Tanna spoke in a voice that did not sound like her own, the pitch and cadence unfamiliar and strange. “Where the path diverges today, so too must the path of the blade bearer and the child of fire. Their Vel’Nassar awaits them near the darkness to the north. If they can solve the riddle, they shall find their proof in the shadows of the past. Blade bearer; seek out the sister of spirit and steel. She is the prize you seek, but not the prize you need. The dark defender bears the key to your safe passage. Child of fire; seek your truth. Deep within the catacombs, the eternal flame holds your answers, and your salvation. Fear not the darkness when embraced by the light.”

The moment that the last word left her lips, that eerie light left Tanna’s eyes and she collapsed. For a moment, silence fell over the troupe, as the words seemed to have frozen everybody. The words had burned themselves into my mind but there was one thing that stumped me. I had no idea what a Vel’Nassar was. -A Divine task?- Sharai asked in a mix of wonder and confusion.

Master Nirlyn was the first to speak, a grim expression on her face. “There can only be one place, tha’ she could ‘ave meant. I am no’ sendin’ m’ apprentices off alone t’ a Gods-damned dark zone!”

A dark zone. One of the places that all Fae avoided, places so corrupted by the dark rituals of the Demons and their God during the war with them, that even thousands of years later the flow of mana was still contaminated. There would be Tainted there, and the risk of becoming Tainted ourselves.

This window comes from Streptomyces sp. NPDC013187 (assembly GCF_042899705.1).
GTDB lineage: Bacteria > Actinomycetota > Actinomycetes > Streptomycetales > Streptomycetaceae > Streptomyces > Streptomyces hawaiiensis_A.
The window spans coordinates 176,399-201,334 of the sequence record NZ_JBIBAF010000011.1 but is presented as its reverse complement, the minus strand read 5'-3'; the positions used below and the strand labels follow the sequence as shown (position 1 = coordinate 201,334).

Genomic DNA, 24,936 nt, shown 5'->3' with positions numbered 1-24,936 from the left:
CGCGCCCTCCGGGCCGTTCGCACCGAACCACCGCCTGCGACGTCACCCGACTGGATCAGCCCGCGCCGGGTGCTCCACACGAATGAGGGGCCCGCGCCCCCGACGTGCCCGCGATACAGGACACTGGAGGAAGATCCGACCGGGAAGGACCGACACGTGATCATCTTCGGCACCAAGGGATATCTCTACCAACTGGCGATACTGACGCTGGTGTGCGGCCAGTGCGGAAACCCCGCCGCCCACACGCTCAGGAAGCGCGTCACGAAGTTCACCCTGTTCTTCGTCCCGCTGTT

I was beginning to panic about that until my grandmother gave my Master a withering glare. “Nirlyn, I know that you feel responsible for these girls, and care for them, but this is their decision to make. Tanna did not say that they would need to enter the dark zone; she said that their Vel’Nassar would take place near it. For Vesha, it even makes sense; this is near where you found her as a babe after all. I can sense the Goddess’s hand in this.”

“W-what is this all about?” I asked uncertainly.

“The Vel’Nassar is a tradition that we Voyagers began not long after the Great War when there were few of us left, and we first began to wander the world pretending to be Humans,” my grandfather explained. “Instead of forcing our children to wait to be considered adults until they reached fifty years of age, we began a rite of passage. If the troupe believes a youngling who has reached eighteen years of age to be mature enough, they will ask Hespira for guidance and assign that child a task to fulfill in Her name, to prove that they are truly ready to wear the rings of an adult. When they return with the proof that the task has been done, they are considered an adult.”